George Takei took center stage Thursday night at Southern Methodist University’s McFarlin Auditorium in front of a sold out crowd of nearly 3,000 people. Presented by the Dallas Holocaust Museum/Center for Education and Tolerance and SMU Embrey Human Rights Program, Takei spoke honestly about his childhood experiences living in a Japanese-American internment camp during World War II. He also spoke about the challenges of remaining a closeted gay actor at the height of his popularity playing Lieutenant Sulu on the Star Trek series.
Takei was five years old when he and his family were forced to relocate from their home in Los Angeles to internment camps in Arkansas and northern California. He described being transported by train and seeing families wave from behind barbed wire fences when they arrived at the camp. His childhood innocence protected him from the devastating reality he later understood his parents had endured.
“For my parents to take their three young children into a horse stall and have to live there for a couple of months while the barbed-wire concentration camps are being built,” said Takei. “It must have been a humiliating and painful experience for [my parents].”
His family returned to Los Angeles after the war. Takei’s resilience and idealism found a path to the Civil Rights movement led by the words of Dr. Martin Luther King, Jr. His father played a part in instilling Takei with a sense of activism and pride in the American democracy.
“I learned about American democracy from the man in our family who suffered the most, bore the burden and the anguish of that imprisonment,” said Takei referring to his father. “…my father was the one that said we have to be actively engaged in our society.”
Takei’s activist spirit made him an excellent choice as the first speaker for the Museum’s 2017 Upstander Speaker Series. Recently, he has vocalized his concerns regarding the first weeks of President Trump’s term, such as the executive order he signed banning Muslim refugees from entering the U.S.
“This story of the imprisonment of Japanese-Americans during the second World War is very relevant to our times today.”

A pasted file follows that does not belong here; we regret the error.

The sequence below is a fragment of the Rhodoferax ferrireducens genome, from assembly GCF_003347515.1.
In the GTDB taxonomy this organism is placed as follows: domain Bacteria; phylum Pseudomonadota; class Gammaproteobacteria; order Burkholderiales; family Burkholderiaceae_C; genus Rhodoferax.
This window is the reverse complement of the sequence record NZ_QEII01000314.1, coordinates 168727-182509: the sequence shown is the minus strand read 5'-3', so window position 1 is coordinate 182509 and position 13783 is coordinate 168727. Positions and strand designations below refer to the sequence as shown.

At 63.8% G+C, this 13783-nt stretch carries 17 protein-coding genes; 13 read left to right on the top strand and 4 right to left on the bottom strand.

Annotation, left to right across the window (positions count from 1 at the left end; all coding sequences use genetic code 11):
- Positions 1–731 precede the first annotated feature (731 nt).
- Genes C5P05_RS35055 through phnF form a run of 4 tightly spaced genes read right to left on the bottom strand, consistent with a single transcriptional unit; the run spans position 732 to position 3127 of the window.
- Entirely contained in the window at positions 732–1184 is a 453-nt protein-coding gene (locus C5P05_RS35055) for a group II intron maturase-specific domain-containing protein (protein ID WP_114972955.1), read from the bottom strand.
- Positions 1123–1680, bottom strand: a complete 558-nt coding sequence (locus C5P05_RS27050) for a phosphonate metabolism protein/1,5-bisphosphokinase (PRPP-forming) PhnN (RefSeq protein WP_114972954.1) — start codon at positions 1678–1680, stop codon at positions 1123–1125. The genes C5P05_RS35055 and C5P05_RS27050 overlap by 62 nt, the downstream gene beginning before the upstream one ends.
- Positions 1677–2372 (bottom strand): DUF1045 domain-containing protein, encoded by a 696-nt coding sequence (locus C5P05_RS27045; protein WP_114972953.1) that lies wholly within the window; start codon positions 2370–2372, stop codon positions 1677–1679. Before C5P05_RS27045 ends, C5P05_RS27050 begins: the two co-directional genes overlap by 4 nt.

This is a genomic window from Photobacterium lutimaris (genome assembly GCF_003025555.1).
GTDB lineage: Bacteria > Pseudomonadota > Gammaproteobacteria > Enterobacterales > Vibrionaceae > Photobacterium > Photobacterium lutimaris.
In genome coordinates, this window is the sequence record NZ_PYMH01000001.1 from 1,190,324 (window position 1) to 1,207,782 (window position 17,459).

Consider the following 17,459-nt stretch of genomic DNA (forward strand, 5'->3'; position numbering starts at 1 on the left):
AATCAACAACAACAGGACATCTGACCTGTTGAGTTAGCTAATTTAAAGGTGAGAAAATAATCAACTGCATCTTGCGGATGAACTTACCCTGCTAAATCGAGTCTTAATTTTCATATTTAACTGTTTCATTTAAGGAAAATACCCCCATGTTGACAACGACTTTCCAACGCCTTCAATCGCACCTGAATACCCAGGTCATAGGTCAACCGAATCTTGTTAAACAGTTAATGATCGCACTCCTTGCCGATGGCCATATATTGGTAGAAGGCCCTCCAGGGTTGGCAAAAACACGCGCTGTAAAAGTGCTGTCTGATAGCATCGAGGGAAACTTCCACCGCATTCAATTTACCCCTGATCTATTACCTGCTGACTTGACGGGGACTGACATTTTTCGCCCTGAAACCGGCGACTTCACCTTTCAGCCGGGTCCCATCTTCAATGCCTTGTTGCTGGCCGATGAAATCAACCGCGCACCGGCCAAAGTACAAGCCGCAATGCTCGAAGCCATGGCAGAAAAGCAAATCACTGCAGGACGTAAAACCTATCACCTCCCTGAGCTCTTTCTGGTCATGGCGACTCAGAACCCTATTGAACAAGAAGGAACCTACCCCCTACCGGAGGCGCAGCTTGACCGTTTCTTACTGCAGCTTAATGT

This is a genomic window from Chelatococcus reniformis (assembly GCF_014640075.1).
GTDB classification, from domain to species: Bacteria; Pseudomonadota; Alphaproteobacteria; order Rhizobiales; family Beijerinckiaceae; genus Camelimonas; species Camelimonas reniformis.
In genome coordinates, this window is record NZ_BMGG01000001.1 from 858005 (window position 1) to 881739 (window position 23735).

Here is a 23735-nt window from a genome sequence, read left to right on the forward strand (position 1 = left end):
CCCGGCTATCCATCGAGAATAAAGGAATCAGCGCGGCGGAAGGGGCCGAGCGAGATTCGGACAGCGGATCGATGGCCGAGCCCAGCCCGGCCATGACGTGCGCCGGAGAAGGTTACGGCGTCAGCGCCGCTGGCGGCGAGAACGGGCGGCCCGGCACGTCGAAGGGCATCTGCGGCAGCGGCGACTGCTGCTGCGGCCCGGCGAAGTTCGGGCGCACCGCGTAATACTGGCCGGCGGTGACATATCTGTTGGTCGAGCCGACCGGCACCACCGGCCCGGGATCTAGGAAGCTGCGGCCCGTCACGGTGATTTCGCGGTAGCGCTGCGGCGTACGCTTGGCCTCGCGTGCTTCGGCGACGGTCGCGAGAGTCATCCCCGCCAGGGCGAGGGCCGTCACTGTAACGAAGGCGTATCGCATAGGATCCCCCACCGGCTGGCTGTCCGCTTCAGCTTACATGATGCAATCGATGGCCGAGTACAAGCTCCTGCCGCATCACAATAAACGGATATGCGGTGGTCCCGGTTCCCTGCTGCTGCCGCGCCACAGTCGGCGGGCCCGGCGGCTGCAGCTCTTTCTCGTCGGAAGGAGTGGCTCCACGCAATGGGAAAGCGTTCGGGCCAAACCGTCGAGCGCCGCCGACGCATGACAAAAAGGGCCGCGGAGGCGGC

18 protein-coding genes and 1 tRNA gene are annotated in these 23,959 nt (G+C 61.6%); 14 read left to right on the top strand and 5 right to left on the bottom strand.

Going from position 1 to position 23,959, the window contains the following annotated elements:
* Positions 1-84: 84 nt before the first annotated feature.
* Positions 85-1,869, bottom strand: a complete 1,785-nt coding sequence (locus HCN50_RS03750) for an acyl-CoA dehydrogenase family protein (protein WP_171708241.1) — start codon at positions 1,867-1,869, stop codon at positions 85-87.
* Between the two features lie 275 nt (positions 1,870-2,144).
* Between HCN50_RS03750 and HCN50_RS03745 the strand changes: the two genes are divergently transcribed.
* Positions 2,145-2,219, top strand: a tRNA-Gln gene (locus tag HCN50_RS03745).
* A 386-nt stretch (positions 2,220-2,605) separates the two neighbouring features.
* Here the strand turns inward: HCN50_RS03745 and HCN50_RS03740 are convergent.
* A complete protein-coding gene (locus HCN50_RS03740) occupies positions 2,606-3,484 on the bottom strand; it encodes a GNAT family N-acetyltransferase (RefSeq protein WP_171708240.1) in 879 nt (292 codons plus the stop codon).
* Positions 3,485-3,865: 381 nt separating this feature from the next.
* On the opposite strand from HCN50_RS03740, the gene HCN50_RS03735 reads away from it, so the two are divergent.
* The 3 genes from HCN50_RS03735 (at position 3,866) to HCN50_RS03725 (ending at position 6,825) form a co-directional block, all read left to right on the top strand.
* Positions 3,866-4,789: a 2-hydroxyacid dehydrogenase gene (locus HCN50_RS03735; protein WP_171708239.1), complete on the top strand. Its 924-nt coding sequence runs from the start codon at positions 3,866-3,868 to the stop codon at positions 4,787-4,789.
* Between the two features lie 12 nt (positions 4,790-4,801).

Sitting in the audience near Museum President and CEO Mary Pat Higgins, sat George’s husband and partner of over 30 years, Brad Takei.
As a gay actor in the 1960’s, Takei quickly learned that his sexual orientation could end his career before it even began. He spent the next few decades in constant fear of exposure, and he cautiously played the role of a heterosexual male on and off screen.
When Takei chose to come out to the public as a homosexual, his career continued to flourish. A fierce supporter of LGBTQ rights, Takei fought for marriage equality and continues to stand up against hatred and prejudice.
“You have to actively participate [in our society] to change it, to make it better.”
We are grateful that the Upstander Speaker Series is supported by The Dallas Morning News and sponsors for this event included the Orchid Giving Circle. Thank you Greater Dallas Asian American Chamber of Commerce for being our community partner.
– Janet Montealvo, Marketing Coordinator, Dallas Holocaust Museum/Center for Education and Tolerance
George Takei, who played Lieutenant Sulu on the original Star Trek series, is coming to Dallas to speak. He is the first of three Upstander Speakers invited by the Dallas Holocaust Museum to share their stories in 2017. We produced this event in partnership with Southern Methodist University’s Embrey Human Rights Program (EHRP).